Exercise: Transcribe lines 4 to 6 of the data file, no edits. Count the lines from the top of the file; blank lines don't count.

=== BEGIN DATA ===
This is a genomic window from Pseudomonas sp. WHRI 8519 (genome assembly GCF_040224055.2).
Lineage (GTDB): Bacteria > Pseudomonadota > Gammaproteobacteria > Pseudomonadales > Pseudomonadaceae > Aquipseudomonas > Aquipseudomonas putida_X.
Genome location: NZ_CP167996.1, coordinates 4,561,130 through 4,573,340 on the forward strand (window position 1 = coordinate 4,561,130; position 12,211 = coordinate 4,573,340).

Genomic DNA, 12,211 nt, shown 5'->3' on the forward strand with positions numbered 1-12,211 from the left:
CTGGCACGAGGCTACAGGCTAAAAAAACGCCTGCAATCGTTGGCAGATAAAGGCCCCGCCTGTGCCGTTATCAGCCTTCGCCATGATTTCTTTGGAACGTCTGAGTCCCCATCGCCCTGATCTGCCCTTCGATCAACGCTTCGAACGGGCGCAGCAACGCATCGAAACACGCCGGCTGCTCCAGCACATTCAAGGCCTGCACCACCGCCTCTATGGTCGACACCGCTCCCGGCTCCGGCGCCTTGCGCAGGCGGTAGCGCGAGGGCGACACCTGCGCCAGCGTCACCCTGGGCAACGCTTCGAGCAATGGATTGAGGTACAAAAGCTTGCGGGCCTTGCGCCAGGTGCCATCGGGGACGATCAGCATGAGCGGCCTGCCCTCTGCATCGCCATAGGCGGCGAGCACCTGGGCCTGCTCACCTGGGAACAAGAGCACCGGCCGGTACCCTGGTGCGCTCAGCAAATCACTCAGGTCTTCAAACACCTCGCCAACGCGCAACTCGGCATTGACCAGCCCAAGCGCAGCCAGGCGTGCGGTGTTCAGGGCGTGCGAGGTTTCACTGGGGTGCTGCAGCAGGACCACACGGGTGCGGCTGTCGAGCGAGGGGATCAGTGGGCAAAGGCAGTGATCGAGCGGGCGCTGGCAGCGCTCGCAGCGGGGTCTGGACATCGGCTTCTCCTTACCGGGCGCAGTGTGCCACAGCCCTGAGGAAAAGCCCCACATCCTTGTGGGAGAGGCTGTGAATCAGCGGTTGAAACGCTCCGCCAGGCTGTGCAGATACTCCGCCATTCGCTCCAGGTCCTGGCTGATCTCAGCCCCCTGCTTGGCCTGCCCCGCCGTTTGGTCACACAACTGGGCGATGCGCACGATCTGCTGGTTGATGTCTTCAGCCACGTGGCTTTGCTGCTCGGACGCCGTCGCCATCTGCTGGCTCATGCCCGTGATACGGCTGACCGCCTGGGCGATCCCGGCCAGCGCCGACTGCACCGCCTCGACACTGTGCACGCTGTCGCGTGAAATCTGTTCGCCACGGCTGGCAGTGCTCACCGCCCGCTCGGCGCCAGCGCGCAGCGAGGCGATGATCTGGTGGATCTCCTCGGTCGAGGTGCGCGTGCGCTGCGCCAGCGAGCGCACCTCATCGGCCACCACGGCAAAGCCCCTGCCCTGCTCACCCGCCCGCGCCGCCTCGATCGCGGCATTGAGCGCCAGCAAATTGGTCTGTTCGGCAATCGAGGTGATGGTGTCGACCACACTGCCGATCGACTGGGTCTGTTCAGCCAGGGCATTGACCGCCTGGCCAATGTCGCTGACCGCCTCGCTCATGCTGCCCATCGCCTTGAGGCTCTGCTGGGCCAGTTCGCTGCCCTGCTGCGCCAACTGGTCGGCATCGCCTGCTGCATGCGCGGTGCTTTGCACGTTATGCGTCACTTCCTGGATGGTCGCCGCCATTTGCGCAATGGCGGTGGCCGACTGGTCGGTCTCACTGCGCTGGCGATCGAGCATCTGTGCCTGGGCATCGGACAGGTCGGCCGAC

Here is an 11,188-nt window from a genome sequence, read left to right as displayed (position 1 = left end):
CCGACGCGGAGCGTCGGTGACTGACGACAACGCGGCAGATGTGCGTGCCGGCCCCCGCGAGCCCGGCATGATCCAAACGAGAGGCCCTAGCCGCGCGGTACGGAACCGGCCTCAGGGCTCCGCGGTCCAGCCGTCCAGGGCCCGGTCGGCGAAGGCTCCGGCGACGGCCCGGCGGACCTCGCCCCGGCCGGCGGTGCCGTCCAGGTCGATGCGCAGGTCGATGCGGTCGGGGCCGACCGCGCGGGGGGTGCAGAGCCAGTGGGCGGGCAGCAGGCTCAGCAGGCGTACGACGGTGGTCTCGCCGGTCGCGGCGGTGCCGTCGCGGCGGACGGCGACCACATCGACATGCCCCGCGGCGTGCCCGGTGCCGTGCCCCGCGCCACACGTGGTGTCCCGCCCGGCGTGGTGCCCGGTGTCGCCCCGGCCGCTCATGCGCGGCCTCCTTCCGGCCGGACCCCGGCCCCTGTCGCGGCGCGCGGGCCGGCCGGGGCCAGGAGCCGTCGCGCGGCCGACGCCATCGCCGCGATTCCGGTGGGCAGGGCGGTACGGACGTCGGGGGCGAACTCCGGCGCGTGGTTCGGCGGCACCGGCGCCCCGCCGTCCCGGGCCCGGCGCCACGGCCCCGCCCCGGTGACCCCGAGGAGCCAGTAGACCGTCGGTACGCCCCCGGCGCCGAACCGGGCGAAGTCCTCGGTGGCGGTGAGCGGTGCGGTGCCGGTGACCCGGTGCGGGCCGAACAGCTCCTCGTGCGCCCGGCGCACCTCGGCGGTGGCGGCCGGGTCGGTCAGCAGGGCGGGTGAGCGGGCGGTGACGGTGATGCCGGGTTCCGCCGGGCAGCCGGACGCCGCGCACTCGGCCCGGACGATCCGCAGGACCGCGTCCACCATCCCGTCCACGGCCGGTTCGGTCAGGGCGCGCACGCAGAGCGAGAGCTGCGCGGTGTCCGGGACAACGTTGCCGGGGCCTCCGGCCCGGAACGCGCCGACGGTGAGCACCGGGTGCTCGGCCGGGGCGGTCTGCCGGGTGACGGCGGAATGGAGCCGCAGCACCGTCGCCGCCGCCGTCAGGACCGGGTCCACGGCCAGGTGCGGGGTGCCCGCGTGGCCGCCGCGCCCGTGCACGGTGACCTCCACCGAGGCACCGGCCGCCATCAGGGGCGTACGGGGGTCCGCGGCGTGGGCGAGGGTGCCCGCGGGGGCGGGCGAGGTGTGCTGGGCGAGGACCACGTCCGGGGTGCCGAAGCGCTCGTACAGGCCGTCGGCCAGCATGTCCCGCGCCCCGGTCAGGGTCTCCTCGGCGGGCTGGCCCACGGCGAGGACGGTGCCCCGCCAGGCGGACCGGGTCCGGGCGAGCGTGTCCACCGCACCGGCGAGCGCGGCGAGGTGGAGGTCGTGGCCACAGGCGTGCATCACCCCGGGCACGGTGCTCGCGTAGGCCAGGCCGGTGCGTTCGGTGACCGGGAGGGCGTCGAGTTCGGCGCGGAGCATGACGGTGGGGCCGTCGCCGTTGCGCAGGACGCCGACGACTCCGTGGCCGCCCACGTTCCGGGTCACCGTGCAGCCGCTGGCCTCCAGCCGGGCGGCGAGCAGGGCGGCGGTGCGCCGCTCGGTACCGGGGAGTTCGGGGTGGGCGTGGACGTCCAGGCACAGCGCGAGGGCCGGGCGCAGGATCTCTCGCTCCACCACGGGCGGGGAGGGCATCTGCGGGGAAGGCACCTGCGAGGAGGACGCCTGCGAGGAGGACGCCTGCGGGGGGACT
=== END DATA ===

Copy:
Genomic DNA, 12,211 nt, shown 5'->3' on the forward strand with positions numbered 1-12,211 from the left:
CTGGCACGAGGCTACAGGCTAAAAAAACGCCTGCAATCGTTGGCAGATAAAGGCCCCGCCTGTGCCGTTATCAGCCTTCGCCATGATTTCTTTGGAACGTCTGAGTCCCCATCGCCCTGATCTGCCCTTCGATCAACGCTTCGAACGGGCGCAGCAACGCATCGAAACACGCCGGCTGCTCCAGCACATTCAAGGCCTGCACCACCGCCTCTATGGTCGACACCGCTCCCGGCTCCGGCGCCTTGCGCAGGCGGTAGCGCGAGGGCGACACCTGCGCCAGCGTCACCCTGGGCAACGCTTCGAGCAATGGATTGAGGTACAAAAGCTTGCGGGCCTTGCGCCAGGTGCCATCGGGGACGATCAGCATGAGCGGCCTGCCCTCTGCATCGCCATAGGCGGCGAGCACCTGGGCCTGCTCACCTGGGAACAAGAGCACCGGCCGGTACCCTGGTGCGCTCAGCAAATCACTCAGGTCTTCAAACACCTCGCCAACGCGCAACTCGGCATTGACCAGCCCAAGCGCAGCCAGGCGTGCGGTGTTCAGGGCGTGCGAGGTTTCACTGGGGTGCTGCAGCAGGACCACACGGGTGCGGCTGTCGAGCGAGGGGATCAGTGGGCAAAGGCAGTGATCGAGCGGGCGCTGGCAGCGCTCGCAGCGGGGTCTGGACATCGGCTTCTCCTTACCGGGCGCAGTGTGCCACAGCCCTGAGGAAAAGCCCCACATCCTTGTGGGAGAGGCTGTGAATCAGCGGTTGAAACGCTCCGCCAGGCTGTGCAGATACTCCGCCATTCGCTCCAGGTCCTGGCTGATCTCAGCCCCCTGCTTGGCCTGCCCCGCCGTTTGGTCACACAACTGGGCGATGCGCACGATCTGCTGGTTGATGTCTTCAGCCACGTGGCTTTGCTGCTCGGACGCCGTCGCCATCTGCTGGCTCATGCCCGTGATACGGCTGACCGCCTGGGCGATCCCGGCCAGCGCCGACTGCACCGCCTCGACACTGTGCACGCTGTCGCGTGAAATCTGTTCGCCACGGCTGGCAGTGCTCACCGCCCGCTCGGCGCCAGCGCGCAGCGAGGCGATGATCTGGTGGATCTCCTCGGTCGAGGTGCGCGTGCGCTGCGCCAGCGAGCGCACCTCATCGGCCACCACGGCAAAGCCCCTGCCCTGCTCACCCGCCCGCGCCGCCTCGATCGCGGCATTGAGCGCCAGCAAATTGGTCTGTTCGGCAATCGAGGTGATGGTGTCGACCACACTGCCGATCGACTGGGTCTGTTCAGCCAGGGCATTGACCGCCTGGCCAATGTCGCTGACCGCCTCGCTCATGCTGCCCATCGCCTTGAGGCTCTGCTGGGCCAGTTCGCTGCCCTGCTGCGCCAACTGGTCGGCATCGCCTGCTGCATGCGCGGTGCTTTGCACGTTATGCGTCACTTCCTGGATGGTCGCCGCCATTTGCGCAATGGCGGTGGCCGACTGGTCGGTCTCACTGCGCTGGCGATCGAGCATCTGTGCCTGGGCATCGGACAGGTCGGCCGAC

Here is an 11,188-nt window from a genome sequence, read left to right as displayed (position 1 = left end):